From the first stop at Saron Lutheran Church on North Street to the final event on Oakwood Drive, a contingent of police, fire, ambulance, and city officials made their way around Escalon for National Night Out on Tuesday, Aug. 4. The traditional ‘take back the night’ from crime and drugs event was buoyed by near-perfect weather, with a light breeze and lower than normal summer temperatures.
Organizers allowed for longer stops at a couple of the larger gatherings than in the past, making sure attendees had the chance to meet and greet over barbecued hamburgers and hot dogs, homemade treats and root beer floats.
Saron Lutheran Church, with congregation members coordinating the festivities, kicked off the stops at 6 p.m., with additional locations visited (in order) including Mission Street, Matthew Court, Jonathon Court, Colombard Court, Chablis Drive, Alberto Lane and finally, Oakwood Drive, with the caravan members out and about until a little past 9 p.m.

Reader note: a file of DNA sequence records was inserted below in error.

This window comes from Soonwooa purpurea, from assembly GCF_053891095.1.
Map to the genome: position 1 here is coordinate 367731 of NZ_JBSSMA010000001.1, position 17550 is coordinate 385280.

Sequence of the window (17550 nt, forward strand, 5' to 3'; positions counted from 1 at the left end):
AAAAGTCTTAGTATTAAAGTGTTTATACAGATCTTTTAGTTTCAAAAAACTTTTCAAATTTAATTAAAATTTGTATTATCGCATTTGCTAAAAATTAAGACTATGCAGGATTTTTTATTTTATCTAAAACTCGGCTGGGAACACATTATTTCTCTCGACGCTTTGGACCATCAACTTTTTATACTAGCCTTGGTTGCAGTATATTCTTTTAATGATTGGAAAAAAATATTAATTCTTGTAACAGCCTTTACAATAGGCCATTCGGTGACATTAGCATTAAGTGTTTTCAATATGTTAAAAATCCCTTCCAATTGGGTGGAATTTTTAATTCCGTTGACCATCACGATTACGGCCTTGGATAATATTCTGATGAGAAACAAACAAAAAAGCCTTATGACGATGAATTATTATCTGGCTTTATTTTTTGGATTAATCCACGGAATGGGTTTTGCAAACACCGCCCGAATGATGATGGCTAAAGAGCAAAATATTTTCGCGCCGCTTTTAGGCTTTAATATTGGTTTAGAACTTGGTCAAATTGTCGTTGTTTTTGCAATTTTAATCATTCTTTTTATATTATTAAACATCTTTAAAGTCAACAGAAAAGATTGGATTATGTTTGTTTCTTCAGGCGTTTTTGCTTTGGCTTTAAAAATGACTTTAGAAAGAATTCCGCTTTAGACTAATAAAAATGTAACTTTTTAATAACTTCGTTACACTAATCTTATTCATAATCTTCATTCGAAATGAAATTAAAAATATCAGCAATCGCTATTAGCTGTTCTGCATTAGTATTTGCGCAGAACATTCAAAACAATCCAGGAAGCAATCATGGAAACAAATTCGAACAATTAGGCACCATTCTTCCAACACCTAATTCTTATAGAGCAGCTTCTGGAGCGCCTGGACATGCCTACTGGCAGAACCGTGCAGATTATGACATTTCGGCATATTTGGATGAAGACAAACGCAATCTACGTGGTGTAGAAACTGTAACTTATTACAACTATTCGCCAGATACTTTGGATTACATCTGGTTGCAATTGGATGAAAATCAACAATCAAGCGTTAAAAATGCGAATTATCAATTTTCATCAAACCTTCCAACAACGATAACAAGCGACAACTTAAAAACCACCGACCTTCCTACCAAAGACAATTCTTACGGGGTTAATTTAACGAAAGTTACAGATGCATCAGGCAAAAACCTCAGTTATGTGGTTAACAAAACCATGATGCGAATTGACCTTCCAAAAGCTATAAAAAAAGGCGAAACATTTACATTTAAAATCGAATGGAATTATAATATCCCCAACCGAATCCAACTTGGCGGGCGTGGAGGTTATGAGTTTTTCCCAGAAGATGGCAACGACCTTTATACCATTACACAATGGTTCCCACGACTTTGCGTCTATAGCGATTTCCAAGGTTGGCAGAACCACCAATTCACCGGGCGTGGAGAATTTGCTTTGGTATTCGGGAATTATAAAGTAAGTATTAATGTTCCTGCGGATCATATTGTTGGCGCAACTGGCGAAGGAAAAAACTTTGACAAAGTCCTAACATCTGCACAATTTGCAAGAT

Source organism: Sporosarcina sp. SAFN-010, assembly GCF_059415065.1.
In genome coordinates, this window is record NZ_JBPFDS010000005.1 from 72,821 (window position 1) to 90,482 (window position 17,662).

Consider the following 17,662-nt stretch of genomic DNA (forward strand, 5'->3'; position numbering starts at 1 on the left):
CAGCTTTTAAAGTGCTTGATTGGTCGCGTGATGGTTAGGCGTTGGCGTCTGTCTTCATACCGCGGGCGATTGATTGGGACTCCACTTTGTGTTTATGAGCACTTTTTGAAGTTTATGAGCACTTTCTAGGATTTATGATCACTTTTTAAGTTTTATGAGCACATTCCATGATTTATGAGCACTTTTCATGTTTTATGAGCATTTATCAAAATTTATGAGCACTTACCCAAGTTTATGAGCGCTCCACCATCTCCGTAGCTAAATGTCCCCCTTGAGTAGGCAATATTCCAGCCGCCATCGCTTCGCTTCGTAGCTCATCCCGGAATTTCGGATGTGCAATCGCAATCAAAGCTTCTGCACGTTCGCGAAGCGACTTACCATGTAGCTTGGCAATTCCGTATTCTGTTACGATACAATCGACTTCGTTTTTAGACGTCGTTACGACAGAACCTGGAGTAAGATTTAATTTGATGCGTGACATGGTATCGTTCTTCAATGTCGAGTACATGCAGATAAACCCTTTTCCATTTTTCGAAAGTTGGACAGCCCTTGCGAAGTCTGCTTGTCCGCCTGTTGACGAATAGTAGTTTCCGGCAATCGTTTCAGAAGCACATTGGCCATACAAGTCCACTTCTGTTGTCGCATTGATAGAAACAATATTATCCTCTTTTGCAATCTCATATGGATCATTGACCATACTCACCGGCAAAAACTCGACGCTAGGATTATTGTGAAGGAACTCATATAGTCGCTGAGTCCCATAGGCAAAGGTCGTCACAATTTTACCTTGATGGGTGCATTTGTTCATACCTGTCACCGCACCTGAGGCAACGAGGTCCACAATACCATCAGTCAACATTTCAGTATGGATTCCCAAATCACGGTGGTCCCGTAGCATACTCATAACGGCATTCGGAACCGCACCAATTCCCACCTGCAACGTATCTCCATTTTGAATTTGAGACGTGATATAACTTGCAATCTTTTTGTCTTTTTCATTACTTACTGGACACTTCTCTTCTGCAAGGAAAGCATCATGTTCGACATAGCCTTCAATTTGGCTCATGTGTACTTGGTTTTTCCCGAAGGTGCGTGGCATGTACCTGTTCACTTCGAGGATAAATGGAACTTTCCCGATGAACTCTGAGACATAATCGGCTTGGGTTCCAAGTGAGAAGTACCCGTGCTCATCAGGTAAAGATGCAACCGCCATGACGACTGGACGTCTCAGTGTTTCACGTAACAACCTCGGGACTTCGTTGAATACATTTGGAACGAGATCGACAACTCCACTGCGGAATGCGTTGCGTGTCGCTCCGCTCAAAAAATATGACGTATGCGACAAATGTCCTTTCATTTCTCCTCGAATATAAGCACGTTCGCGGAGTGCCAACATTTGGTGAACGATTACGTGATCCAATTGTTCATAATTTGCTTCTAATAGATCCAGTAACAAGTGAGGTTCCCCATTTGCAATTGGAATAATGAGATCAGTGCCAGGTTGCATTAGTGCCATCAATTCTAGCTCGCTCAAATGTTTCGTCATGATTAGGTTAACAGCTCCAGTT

Scott and Judy Orr served as organizers on Mission, with Avis Van Vliet and Loreli Woodford handling the Matthew Court event. Denise Schulz organized the Jonathon Court gathering, Karen Morgan on Colombard Court, Gerri Andrade on Chablis Drive, Emily Hobby on Alberto Lane and Sally Hale on Oakwood Drive.
Overseeing the event through the Escalon Police Department was Sara Cardoso, who said she was pleased with the turnout overall and felt the National Night Out ran smoothly. Fire and ambulance personnel had to abruptly leave at one point to handle a medical aid call, but there was plenty of time at the majority of stops for youngsters to tour the emergency vehicles, enjoy visiting with firefighters, EMTs and police officers, with City Council members and Public Works personnel also taking part in the festivities.
The goal of National Night Out – hosted across the county on the first Tuesday in August – is to get neighbors out of their homes and into the streets and cul-de-sacs, enjoying each other’s company, getting to know each other and solidifying their collective resolve to keep watch in the neighborhood effort to combat crime.
For officials, it gives a chance to meet residents in an informal setting and share information and concerns.